The purpose of this conference is to investigate how one conceives or experiences the circulation of representation between codes in intersemiotic works. It aims at examining what is at stake when one moves from one art form to another, as in adaptations, or when works themselves circulate between semiotic codes and combine them (operas, films, graphic novels, installations, iconotexts…). Is trans-code circulation fluid, or does one code predominate? Is intersemioticity merely the illusion of circulation, with codes remaining hermetic to one another, or is it the "effect" of another code instead of an actual circulation between systems of representation?

CFP: Paranormal Mysteries (theme issue of Clues: A Journal of Detection)

updated: 
Friday, June 17, 2011 - 3:10pm
full name / name of organization: 
Clues: A Journal of Detection

Submission deadline: December 29, 2011
Guest editor: A. B. Emrys (University of Nebraska–Kearney)

Paranormal mysteries often feature the usual suspects (ghosts, vampires, werewolves, and so forth) but also branch into the gothic, spirituality (as in Tony Hillerman's skinwalkers, Michael Gruber's shaman trilogy), and other magic realism, as well as biochemical transformation (as in the Relic series) and a wide variety of mystery hybrids with horror and dark fantasy. For this theme issue of _Clues_, potential contributors are urged to think outside the normal boxes. Thematic analysis might include (but is not limited to):

Educating the Imagination: A Conference in Honour of Northrop Frye on the Centenary of His Birth October 4,5,6 2012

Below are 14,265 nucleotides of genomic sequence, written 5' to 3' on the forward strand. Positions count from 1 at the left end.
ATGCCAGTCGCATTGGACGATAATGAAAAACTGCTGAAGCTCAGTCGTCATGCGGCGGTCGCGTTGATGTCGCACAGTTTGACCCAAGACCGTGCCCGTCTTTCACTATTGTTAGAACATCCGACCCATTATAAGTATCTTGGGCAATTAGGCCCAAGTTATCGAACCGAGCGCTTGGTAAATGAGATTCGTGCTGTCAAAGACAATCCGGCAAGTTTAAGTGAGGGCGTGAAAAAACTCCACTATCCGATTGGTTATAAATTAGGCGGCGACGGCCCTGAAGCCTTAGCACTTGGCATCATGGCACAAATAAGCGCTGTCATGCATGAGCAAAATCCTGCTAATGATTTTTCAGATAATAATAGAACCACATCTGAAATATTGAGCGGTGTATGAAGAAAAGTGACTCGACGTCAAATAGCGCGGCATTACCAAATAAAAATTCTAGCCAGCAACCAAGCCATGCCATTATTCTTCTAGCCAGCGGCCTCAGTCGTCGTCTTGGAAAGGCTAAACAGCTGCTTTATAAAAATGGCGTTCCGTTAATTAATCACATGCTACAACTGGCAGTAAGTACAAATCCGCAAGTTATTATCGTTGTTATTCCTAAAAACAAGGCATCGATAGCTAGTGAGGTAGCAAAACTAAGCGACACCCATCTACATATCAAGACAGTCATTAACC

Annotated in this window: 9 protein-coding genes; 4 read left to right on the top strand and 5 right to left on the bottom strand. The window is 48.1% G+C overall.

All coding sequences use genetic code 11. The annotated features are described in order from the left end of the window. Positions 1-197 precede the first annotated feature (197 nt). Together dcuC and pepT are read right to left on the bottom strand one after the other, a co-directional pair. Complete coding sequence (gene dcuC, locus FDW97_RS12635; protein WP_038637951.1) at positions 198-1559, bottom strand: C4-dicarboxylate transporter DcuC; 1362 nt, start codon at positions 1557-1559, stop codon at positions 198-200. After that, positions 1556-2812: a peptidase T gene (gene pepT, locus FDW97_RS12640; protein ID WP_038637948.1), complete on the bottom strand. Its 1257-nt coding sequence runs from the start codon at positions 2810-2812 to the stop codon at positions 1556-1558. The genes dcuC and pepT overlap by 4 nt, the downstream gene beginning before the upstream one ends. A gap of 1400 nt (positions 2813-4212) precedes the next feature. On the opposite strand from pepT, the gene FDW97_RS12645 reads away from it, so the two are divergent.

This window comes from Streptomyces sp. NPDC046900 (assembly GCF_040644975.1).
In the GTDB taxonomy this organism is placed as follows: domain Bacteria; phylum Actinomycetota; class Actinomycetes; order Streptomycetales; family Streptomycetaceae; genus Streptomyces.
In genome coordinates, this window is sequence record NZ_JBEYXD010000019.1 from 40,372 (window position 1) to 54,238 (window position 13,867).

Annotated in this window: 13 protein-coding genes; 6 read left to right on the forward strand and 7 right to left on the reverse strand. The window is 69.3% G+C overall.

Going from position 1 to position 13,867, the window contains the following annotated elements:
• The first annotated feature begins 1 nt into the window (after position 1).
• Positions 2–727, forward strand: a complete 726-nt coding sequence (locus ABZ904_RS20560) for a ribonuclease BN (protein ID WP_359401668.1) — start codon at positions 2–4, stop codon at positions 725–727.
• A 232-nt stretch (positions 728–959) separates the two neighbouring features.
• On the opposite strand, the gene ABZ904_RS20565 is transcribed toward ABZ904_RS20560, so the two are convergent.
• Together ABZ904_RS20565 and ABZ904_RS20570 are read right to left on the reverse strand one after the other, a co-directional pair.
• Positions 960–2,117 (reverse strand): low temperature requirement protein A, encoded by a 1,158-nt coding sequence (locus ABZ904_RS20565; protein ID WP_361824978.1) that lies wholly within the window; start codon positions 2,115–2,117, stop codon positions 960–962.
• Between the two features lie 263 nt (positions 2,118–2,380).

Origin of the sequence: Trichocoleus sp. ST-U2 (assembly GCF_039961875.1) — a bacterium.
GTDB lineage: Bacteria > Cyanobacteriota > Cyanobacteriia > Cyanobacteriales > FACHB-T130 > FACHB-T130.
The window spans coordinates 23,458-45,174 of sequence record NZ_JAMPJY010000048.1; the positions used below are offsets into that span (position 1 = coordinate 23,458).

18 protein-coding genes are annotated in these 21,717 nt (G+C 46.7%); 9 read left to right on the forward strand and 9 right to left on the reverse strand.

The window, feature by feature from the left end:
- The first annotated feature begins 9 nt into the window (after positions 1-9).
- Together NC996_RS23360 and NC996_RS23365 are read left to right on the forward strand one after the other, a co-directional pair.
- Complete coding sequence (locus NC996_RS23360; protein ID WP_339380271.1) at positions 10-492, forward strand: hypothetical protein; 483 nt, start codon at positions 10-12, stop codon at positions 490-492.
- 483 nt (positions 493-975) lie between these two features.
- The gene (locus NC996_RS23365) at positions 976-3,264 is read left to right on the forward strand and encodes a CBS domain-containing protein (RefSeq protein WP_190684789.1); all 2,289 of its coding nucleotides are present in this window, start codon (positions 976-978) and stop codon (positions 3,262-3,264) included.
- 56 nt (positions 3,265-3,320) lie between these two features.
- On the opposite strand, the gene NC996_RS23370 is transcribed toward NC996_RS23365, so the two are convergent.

updated: 
Friday, June 17, 2011 - 2:24pm
full name / name of organization: 
Centre for Comparative Literature, University of Toronto

Twenty years after his death, Northrop Frye, the author of Fearful Symmetry and Anatomy of Criticism, continues to be one of the most read and the most quoted of literary critics. His attention to form, specifically to genre and mode, and his understanding of literature as a totality have directly influenced two later generations of critics, including Hayden White Fredric Jameson, and Franco Moretti. In order to celebrate this ongoing legacy, the Department of English and the Centre for Comparative Literature at the University of Toronto, Frye's home throughout his career, have organized a three-day symposium in his honour.

Non-Theatrical Films during World War II (Boston: Society of Cinema and Media Studies, 3/21/12 to 3/25/12)

updated: 
Friday, June 17, 2011 - 1:33pm
full name / name of organization: 
Dr. Douglas A. Cunningham
contact email: 

This panel will explore the production and use of non-theatrical films during World War II. Such films might include: films produced for military training; films produced by the Office of War Information or other federal, state, corporate, religious, educational, or non-profit agencies; non-theatrical films produced by and within other countries; or even home movies produced for public consumption.

Making Meaning: Language, Rhetoric, and the Power of Access - Deadline for Submissions: 7/15/2011

updated: 
Friday, June 17, 2011 - 1:19pm
full name / name of organization: 
Language and Rhetorical Studies Group

Contemporary theories of discourse remind us that language functions in a reflexive relationship with social realities. Language in use can either give or deny access to individuals and communities, and to the cultural values and institutions of power that shape the ways meaning is made. As a result, we can use linguistic and rhetorical analyses to uncover, uphold, dismantle, or reshape structures of power. This conference encourages us to think about the ways that language and rhetoric function in a complex political and social world.

[REMINDER] Essay Collection: Film & Digital Adaptations of Shakespeare's The Tempest. Due: July 1, 2011

updated: 
Friday, June 17, 2011 - 12:11pm
full name / name of organization: 
Jennifer L. Ailles and Donald G. Moore

Essays for a forthcoming collection on Film & Digital Adaptations of Shakespeare's The Tempest

Due: July 1, 2011

Melting into Air: Film and Digital Adaptations of Shakespeare's Tempest

Edited by Jennifer L. Ailles and Donald G. Moore, Foreword by Daniel Fischlin